To: Birding-aus <>
From: Peter Milburn <>
Date: Fri, 31 May 2002 13:13:12 +1000

Report prepared by: P.J. Milburn.

Departed: 07:20 returned at approx. 16:30.
Sea conditions: 1.5 to 2.0m S.
Swell:  S 2 to 3m.
Weather: Mostly overcast with occasional showers but also substantial sunny
Temperature range: 15.8 to 19.3°C.
Barometric pressure: 1024 HPa rising.
Wind: SSW 10 to 15 kts at first, rising to 15 to 20 kts, veering to SSE 15
kts later.
Sea surface temperature: 18.6 to 19.4°C.
Primary chumming location: S 34° 37' - E 151° 11'.


For nearly two weeks prior to this trip cold southerly winds had buffeted
the coast as a result of a deep low-pressure system located south of
Tasmania.  Mercifully, a high-pressure system had moved far enough to the
east for the storms to abate.  A chilly southerly breeze under a leaden sky
reminded us that winter had arrived early.  The weather closed during the
morning and, yet again, in a rising southerly we punched out into the sea.
After buffeting through a couple of rain squalls the wind veered slightly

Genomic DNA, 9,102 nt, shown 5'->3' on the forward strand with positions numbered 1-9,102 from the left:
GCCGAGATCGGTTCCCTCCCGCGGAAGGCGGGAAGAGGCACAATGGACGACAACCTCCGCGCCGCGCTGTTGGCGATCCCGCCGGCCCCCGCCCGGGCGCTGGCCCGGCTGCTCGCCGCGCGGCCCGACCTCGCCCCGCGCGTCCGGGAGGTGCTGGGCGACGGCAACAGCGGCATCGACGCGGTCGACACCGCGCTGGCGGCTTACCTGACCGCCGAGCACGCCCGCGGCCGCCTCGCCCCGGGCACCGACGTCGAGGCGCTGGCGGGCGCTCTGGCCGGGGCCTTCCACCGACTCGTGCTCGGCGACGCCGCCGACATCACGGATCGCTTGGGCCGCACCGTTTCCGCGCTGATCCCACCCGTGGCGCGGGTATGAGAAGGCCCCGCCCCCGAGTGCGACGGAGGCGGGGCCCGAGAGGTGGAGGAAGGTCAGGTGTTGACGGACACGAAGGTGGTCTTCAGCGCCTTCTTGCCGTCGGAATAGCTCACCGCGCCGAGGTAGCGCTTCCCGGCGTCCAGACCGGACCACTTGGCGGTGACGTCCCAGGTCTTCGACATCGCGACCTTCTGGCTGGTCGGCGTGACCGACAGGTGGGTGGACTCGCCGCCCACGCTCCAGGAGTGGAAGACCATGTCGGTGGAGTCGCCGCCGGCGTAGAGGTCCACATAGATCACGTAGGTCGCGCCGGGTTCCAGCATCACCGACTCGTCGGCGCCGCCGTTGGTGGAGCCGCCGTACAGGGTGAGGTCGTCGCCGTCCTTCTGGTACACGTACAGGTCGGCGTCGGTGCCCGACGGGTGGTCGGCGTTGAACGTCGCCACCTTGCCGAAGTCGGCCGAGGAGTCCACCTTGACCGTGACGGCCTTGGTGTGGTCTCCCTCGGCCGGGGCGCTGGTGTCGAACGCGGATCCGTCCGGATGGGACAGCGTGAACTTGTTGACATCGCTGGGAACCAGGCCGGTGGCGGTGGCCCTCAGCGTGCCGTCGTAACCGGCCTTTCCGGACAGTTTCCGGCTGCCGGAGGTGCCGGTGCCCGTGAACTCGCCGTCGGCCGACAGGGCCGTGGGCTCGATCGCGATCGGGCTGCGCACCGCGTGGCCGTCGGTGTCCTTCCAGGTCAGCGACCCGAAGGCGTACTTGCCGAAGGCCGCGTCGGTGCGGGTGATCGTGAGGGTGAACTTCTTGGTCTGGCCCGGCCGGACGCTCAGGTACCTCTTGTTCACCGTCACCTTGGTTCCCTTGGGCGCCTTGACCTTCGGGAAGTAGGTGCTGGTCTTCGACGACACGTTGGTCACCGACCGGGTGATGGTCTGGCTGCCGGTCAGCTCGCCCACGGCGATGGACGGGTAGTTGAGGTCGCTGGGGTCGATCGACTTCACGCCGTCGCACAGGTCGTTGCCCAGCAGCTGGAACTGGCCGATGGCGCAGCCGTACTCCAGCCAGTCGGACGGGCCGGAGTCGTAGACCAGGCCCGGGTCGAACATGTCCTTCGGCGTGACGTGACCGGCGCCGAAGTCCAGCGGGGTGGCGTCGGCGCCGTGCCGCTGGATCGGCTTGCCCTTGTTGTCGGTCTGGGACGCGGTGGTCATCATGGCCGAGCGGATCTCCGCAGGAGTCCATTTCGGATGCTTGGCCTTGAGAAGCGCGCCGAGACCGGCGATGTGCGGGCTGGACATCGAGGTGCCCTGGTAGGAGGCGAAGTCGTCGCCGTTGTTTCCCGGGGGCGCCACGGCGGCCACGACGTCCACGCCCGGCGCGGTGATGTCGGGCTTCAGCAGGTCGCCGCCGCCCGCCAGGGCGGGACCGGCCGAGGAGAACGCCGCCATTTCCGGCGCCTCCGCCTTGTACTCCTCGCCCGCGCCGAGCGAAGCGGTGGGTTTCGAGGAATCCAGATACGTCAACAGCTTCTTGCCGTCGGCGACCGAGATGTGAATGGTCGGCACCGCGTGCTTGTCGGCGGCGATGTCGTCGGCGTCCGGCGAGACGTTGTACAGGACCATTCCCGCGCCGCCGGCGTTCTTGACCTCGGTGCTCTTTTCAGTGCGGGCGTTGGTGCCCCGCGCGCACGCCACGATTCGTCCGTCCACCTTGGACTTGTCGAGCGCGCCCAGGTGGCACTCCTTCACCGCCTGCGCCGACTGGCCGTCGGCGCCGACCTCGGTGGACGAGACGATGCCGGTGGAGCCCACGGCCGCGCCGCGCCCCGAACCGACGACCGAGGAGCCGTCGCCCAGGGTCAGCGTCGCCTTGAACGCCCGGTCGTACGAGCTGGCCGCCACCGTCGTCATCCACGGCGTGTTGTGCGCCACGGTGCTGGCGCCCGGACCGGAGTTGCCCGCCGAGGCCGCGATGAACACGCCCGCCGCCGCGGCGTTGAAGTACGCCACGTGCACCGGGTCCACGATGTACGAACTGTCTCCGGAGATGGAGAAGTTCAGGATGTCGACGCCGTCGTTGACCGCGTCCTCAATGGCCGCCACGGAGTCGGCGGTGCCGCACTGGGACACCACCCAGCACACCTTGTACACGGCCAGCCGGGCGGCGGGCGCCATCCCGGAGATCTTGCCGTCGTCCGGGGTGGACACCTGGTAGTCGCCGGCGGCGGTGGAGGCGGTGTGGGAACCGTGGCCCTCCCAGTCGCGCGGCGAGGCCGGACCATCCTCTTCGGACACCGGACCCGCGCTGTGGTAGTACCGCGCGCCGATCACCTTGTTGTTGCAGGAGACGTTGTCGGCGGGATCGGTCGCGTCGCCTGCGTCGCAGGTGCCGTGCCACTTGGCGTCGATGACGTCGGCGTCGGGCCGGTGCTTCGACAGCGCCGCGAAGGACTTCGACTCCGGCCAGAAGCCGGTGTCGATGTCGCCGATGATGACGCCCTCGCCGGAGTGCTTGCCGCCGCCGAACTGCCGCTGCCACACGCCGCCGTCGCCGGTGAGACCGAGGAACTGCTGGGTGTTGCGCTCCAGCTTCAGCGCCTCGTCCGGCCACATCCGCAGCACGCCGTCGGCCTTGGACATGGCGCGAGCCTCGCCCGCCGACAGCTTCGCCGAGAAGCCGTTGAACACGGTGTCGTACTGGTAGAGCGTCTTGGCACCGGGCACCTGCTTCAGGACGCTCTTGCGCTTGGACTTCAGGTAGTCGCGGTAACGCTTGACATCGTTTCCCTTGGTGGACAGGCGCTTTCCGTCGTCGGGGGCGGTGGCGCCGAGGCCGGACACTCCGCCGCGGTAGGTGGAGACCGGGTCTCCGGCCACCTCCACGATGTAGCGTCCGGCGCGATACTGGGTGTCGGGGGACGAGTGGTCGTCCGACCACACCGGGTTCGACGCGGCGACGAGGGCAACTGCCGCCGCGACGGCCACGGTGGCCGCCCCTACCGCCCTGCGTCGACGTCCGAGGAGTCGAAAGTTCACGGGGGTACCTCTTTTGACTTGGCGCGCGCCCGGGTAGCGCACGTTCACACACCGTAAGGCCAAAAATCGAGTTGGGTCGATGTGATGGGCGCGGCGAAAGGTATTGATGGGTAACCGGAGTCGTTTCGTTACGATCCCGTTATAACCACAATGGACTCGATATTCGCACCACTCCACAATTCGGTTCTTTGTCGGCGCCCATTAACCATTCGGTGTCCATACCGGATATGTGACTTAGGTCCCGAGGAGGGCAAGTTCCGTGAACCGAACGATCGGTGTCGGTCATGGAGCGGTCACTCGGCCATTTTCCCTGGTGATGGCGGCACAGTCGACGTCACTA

to the east and eased somewhat.  The conditions were tough and the skipper,
Carl Loves, did an excellent job using the engine to hold the boat into to
the sea while we were chumming.

We were less than 100 metres from the breakwater when an adult Black-browed
Albatross circled the boat.  This set the tone of the day with albatross in
view for the whole time that we were at sea.  Due to the weather conditions
we were compelled to run south and so took the opportunity to look at some
of the Five Islands group.  The islands and their birds were soon forgotten
when several Campbell Albatross and a Southern Giant Petrel were observed
close to the boat.

Continuing out to sea, we soon encountered a number of prion species
including several ANTARCTIC PRIONS and a SLENDER-BILLED PRION, less than 5
NM out.  At about the 55-fathom mark, a good current line was encountered
and a number of new species for the day were encountered.  These included a
magnificent male Gibson's Albatross, a group of Wilson's Storm Petrels that
included a possible White-bellied Storm-Petrel, a couple of Cape Petrels
and no fewer than 5 White-capped Albatross.

At this point, the weather closed in and we enjoyed some refreshing showers
of rain, which served to wash off some of the salt at least!  We continued